I have to start by admitting to some initial ignorance when researching for this piece for vegan cider. I was aware that the alcohol industry has had difficulties catering to the vegan market, particularly the beer and wine sectors where various products of animal origin are used in the process, such as fish-based clarifiers. I had assumed wrongly that the cider industry as a whole didn’t use such products.
Why would they?
After all, cider achieves a fairly natural clarification as part of the process, so with simple filtering, you can achieve a very clear product.
Well, you know what assumptions make…turns out many mainstream and industrially-produced ciders can contain animal derivatives either as an ingredient, for instance cochineal for colouration, or in other parts of the process such as gelatine as a fining agent…would you believe…to clarify.
To make it just that little bit trickier, many mainstream ciders don’t list ingredients, so it’s a bit of a challenge trying to find out which are vegan unless they are explicit. It’s that issue of transparency again…
But…craft cider to the rescue!
Despite the difficulties of some of the industrially-produced and mainstream ciders, there is a growing number of producers, particularly smaller scale and craft cider who are not only vegan-friendly but also happy to shout about it on their labels… making it a lot easier for consumers to identify them.
If you’re a vegan drinker then now is a better time than ever to explore the current cider market and look out for those producers which are shining examples and to start you off, I’ve highlighted six great vegan ciders below.
And look out for Crafty Nectar’s Vegan-Friendly Cider Box coming soon…
Westons – Stowford Press (0.5%)
Ok, so perhaps more industrial scale than craft, but Westons have stayed true to their roots and created some very good ciders. If you’re interested in something low alcohol then consider this. It’s not a complex cider, but no concentrate in sight and it’s light, crisp and refreshing with plenty of apple bite.
If you want something a little more alcoholic to try their Wylde Wood or Caple Rd, both vegan as I think is most of their range. They put it on the label if it is.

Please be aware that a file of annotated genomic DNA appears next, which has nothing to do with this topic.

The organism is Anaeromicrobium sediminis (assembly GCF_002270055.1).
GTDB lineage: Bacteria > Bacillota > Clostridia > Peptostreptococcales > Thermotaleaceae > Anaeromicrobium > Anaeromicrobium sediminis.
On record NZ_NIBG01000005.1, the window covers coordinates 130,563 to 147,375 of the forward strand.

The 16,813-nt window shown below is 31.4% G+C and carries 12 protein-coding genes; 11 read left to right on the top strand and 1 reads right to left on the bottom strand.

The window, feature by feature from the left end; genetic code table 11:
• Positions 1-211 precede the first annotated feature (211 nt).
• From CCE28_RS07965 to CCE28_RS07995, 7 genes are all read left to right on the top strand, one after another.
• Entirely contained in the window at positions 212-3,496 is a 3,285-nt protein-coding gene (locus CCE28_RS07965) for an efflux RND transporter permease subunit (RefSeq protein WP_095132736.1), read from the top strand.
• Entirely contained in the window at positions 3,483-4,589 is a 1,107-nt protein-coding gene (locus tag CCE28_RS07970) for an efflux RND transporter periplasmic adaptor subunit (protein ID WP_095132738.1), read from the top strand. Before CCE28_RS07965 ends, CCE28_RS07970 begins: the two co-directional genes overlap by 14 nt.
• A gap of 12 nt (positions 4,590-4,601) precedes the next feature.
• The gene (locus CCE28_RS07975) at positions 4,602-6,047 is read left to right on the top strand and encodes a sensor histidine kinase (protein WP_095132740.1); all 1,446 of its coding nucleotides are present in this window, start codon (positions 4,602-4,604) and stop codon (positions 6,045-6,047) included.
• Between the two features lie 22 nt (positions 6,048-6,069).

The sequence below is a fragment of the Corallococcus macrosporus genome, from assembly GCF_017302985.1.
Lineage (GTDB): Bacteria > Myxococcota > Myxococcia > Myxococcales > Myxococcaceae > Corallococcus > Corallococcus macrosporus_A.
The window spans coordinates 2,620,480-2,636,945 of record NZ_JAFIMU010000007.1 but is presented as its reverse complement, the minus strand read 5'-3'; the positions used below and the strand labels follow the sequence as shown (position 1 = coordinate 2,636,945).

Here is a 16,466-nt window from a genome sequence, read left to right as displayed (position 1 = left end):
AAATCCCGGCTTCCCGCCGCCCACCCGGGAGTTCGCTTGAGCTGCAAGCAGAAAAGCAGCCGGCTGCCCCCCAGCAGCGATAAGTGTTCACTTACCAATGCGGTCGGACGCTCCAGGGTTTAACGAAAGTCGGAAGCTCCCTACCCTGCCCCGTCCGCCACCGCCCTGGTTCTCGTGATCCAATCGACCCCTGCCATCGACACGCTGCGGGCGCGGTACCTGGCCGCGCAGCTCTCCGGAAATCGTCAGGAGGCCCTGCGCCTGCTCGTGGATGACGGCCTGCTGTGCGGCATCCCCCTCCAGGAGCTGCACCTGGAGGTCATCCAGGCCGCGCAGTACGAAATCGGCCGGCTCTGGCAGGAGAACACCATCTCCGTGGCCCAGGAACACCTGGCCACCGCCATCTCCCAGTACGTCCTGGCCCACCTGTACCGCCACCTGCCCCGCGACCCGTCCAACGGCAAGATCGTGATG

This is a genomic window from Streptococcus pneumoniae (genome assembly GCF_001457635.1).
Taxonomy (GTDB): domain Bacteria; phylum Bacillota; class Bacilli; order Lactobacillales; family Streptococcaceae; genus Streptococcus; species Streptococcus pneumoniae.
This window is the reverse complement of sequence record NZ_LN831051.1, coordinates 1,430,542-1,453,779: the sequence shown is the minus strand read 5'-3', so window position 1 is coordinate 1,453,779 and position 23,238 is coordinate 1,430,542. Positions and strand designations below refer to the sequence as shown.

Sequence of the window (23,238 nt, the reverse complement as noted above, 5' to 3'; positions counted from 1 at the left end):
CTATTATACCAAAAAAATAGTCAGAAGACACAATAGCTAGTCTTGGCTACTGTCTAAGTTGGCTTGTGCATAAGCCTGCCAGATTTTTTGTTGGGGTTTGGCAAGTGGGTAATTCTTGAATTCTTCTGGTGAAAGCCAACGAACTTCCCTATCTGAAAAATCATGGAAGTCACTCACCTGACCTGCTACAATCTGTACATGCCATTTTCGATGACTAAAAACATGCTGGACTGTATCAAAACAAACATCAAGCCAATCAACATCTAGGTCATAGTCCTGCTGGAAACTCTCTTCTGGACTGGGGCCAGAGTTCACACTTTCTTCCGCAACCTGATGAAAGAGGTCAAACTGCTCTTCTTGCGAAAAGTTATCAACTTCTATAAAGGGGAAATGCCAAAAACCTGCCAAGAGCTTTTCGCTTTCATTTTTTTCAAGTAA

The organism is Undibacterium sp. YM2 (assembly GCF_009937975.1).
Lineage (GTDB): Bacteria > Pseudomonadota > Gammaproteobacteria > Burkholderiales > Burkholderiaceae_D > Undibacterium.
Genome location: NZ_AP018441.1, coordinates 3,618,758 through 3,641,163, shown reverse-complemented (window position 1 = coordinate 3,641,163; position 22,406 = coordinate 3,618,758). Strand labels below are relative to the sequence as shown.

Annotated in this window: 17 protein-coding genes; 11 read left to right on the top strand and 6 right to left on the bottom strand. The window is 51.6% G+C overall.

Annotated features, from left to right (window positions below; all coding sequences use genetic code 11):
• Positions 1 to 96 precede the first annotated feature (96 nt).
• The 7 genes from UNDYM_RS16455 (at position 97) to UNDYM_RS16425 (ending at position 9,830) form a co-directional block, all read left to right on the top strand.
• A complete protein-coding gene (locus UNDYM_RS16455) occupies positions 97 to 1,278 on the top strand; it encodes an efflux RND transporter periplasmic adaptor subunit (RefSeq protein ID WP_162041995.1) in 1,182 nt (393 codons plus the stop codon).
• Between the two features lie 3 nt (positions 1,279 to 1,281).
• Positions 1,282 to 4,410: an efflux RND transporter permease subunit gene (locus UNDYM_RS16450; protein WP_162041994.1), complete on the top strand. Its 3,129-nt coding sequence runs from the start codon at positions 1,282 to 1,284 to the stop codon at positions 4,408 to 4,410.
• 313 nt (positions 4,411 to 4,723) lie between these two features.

Available from most supermarkets, or www.westons-cider.co.uk
Fancy something with a fruity twist? Then Crafty Nectar have collaborated with Celtic Marches to create this rhubarb cider; based on feedback from their subscribers this is the worlds first ‘crowd-sourced’ fruit cider.
The taste is full of sharp tingling acidity and gentle fizz. The finish is buttery and almost vanilla like, it reminds me of a rhubarb crumble with custard, but not like the traditional sweet; more like a shortcake topped homemade crumble with stewed rhubarb. This is finally followed by a rich cider apple finish which has sweetness and then astringency.
Sxollie – Cripps Pink (4.5%)
Next stop South Africa and Sxollie are making quite a solid reputation for themselves as a great craft cider producer. Their Golden Delicious has been shortlisted for The Stable ‘Cider of the Year’ award.
I’ve gone with their Cripps Pink which is exclusively available at selected Waitrose stores and there’s nothing but 3.3 Cripps apples in each bottle. So it’s a single variety cider but made from eating apples. There’s a nice level of acidity and a gentle fizz to this one and the juicy rich apple skin finish is sumptuous.
Available exclusively from Waitrose
Hawkes – Urban Orchard (4.5%)
How about a blend of urban and country apples? This is the self-proclaimed ‘saviours of cider’ prodigy; the cider that started their mission to redefine the cider market, starting with using unloved apples donated by Londoners.
It’s intensely apple with woody notes on the nose and full of complexity on the palate. Acidity meets some tannins with the perfect balance of carbonation.
Available from: Waitrose, Marks & Spencer, www.wearehawkes.com
Dunkertons – Black Fox (7%)
Something a little stronger perhaps? And how about organic? Well, look no further than Dunkertons who just celebrated 30 years organic certification from the Soil Association.
Pours a pale straw colour with lots of fizz. Smells of dried apple, oak, intense funk and old stables barnyard. The taste is firstly dominated by that carbonation and acidity, but that’s followed by the smokiness and dried apple flavours. The finish is very astringent and dries the sides of your tongue but leaves a subtle sweetness.
Available from selected Waitrose stores & www.dunkertonscider.co.uk
Little Pomona – Unicorn 2016 (7.5%)
How about some Fine Cider? Something unique and pretty rare…and very complex.
The smell is woody and smoky with backgrounds scents of tobacco and leather. There is lots of fizz and it pours a superb cloudy amber colour. The taste is phenomenal, initially its light acidity then straight into a full blown tannic rich hit. The fizz then kicks in, along with a rich apple skin taste. The finish is dry with a wonderful level of astringency which leads into sweetness and a lingering smokiness. The mouthfeel is velvety smooth, you can wrap it round your tongue.
For stockists visit www.littlepomona.com
Are you interested in vegan-friendly cider? Should there be more transparency on cider ingredients? Let us know in the comments below.
Article By James Finch | Follow @TheCiderCritic